Indian Rock Pythons are classified as ‘Near Threatened’ species, and to think of one getting ready to bring her young ones into the world so close to civilization was unbelievable. It is an experience I will treasure, yet I wonder if it was the right thing to do. The gawking crowd will surely increase by the day, and I wonder what its impact will be on the python. Will she consider the onlookers a threat to her children? What happens when the eggs hatch and a number of young pythons are let loose? Will our inherent fear of snakes prove to be too much for the young ones, which remained safe under their mother for months?


I don’t really know the answer to these questions, but I can only hope that the python and her young remain safe and get back into their world without any interference. 

Comments

  1. Quite a huge one! Not many of the young ones would survive. There are other predators to make them their meal.

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    1. Yes, PNS, quite true, but at least the young ones are inherently geared to cope with their natural predators. its the human interference that they are unprepared for...

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  2. That looks like a real adventurous encounter with the wild... Great captures....

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  3. Hi Anu, did you speak to the guard about your concerns?

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    1. yes Rushikesh, I did. we communicated partly in tamil and partly with my guide translating... and he said that people werent allowed inside without a forest guard, so it was fine... but then again, he doesnt want to address the fact that people might come in without guards, and he might not even get to know. even when they do enter with guards, he can only tell people to be quiet and not throw stones etc. but as we know, people do tend to shout excitedly, try to rouse animals by throwing stones etc... while he believes that he can keep people from doing all that, i am a bit doubtful..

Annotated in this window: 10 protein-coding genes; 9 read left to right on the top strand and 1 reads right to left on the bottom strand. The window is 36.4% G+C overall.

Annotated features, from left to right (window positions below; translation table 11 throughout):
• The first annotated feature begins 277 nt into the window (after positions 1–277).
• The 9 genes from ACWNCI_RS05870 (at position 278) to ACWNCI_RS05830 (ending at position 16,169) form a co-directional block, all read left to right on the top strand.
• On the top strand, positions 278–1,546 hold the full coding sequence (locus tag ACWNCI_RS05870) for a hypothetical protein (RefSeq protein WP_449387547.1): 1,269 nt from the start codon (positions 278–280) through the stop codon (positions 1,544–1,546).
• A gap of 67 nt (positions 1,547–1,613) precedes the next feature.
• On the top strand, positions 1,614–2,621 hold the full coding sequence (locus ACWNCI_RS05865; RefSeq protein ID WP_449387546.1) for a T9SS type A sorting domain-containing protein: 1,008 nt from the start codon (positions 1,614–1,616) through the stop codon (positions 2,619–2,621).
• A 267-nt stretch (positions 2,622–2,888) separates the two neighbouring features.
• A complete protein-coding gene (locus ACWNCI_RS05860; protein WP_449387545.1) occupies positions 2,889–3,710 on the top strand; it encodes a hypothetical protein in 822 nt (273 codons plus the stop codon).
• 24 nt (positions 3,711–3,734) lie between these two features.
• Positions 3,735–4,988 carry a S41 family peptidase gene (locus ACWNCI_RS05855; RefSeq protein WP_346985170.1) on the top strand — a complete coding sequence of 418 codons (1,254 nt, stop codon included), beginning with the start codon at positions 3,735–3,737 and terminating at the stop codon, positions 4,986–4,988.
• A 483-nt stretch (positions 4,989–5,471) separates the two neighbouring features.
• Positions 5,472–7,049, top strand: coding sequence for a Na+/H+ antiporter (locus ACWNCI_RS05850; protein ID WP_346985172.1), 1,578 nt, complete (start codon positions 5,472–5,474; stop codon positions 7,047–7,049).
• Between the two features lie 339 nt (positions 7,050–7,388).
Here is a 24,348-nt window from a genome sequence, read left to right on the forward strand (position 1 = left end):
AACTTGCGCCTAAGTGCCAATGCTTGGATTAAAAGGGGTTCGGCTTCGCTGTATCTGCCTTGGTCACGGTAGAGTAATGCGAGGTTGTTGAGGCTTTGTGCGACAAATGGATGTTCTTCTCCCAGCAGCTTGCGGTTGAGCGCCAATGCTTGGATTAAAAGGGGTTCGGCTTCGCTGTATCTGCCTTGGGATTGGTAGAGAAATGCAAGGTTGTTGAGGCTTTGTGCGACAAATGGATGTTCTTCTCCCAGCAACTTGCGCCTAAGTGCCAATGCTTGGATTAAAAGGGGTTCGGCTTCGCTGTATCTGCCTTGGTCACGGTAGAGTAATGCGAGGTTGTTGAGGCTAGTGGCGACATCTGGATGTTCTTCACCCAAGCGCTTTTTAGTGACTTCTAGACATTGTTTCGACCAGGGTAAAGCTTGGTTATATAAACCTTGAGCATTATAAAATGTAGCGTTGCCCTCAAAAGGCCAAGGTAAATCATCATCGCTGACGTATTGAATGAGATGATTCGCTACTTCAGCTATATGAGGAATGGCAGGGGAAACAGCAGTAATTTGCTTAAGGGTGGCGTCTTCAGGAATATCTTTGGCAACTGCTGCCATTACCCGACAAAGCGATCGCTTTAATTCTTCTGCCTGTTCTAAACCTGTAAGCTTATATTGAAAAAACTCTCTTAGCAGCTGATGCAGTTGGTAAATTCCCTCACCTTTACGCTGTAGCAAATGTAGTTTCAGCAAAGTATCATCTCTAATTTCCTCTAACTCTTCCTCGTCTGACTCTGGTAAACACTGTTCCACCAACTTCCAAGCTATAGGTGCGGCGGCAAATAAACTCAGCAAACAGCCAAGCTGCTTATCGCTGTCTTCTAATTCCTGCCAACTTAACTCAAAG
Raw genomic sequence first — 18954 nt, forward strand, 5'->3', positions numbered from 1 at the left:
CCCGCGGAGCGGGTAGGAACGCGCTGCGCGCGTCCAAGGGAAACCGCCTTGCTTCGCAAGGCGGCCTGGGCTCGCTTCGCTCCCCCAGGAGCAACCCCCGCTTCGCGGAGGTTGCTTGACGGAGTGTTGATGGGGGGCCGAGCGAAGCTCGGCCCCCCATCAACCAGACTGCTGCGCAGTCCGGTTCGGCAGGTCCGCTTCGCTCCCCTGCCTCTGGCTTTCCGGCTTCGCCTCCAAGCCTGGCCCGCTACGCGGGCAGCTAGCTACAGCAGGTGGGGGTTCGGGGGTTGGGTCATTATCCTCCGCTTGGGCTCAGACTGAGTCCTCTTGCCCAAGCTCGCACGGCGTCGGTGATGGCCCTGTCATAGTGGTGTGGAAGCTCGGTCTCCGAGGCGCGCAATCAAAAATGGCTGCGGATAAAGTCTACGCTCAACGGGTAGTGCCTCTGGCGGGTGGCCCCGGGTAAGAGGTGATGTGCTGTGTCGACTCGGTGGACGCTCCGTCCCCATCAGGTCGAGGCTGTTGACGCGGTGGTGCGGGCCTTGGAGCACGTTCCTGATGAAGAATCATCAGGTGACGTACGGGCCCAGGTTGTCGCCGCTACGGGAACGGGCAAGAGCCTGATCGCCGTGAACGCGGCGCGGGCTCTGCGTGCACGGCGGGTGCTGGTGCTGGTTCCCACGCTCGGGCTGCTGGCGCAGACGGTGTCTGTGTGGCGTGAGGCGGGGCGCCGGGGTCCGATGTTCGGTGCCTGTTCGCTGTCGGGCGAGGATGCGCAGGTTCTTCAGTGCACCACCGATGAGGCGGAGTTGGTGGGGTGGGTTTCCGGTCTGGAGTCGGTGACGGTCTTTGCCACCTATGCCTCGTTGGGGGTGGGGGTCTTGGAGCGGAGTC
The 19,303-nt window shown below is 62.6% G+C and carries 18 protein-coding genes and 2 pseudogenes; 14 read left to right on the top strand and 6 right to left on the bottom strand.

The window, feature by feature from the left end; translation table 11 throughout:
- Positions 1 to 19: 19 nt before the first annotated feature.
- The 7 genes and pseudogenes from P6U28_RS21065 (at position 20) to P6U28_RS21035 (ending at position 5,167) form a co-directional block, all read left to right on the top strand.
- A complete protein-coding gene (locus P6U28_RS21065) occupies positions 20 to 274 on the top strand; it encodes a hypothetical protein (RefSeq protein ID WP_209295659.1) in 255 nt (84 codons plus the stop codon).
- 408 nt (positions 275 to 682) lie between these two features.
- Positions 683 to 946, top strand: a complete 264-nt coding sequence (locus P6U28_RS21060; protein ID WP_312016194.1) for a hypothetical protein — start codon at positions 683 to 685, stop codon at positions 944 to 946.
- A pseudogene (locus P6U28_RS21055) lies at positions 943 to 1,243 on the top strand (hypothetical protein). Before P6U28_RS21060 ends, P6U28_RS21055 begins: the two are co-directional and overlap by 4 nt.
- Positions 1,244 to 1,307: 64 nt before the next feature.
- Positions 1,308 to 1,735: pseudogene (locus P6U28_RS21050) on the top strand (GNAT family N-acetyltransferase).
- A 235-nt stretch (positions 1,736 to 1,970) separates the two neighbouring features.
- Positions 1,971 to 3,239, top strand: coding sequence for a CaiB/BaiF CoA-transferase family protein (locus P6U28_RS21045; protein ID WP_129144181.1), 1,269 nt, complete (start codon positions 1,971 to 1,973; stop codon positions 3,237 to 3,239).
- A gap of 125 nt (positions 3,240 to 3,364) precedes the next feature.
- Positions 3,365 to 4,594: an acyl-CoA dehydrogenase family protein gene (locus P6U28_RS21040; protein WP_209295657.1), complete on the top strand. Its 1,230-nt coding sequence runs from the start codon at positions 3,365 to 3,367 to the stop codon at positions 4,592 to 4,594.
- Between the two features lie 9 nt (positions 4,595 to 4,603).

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  4. Impressive! Nice captures Anu.

    http://rajniranjandas.blogspot.in/2013/06/amidst-sea-of-blue.html

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  5. It took time and concentration to spot the python from the first photo!!! Wow! Nature is truly magical!!!
    Life finds its own way to evolve and grow! Yes, human threat is very high but if the mother survived 3months and now she is incubating her eggs without any immediate danger brings in some hope!
    A lovely post!
    Kanthi

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    1. Thanks Kanthi. good to see you commenting here :D there is always hope when you see something like this. how we manage to keep the hope alive is the question